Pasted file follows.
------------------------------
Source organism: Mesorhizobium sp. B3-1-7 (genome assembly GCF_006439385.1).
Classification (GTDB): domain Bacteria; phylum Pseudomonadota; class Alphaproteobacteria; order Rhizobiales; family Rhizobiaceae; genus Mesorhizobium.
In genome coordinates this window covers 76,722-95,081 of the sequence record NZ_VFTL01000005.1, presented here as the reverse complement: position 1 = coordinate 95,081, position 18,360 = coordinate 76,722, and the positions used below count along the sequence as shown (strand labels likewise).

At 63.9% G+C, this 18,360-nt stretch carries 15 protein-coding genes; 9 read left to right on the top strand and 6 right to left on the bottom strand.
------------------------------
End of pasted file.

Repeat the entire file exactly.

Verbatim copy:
Source organism: Mesorhizobium sp. B3-1-7 (genome assembly GCF_006439385.1).
Classification (GTDB): domain Bacteria; phylum Pseudomonadota; class Alphaproteobacteria; order Rhizobiales; family Rhizobiaceae; genus Mesorhizobium.
In genome coordinates this window covers 76,722-95,081 of the sequence record NZ_VFTL01000005.1, presented here as the reverse complement: position 1 = coordinate 95,081, position 18,360 = coordinate 76,722, and the positions used below count along the sequence as shown (strand labels likewise).

At 63.9% G+C, this 18,360-nt stretch carries 15 protein-coding genes; 9 read left to right on the top strand and 6 right to left on the bottom strand.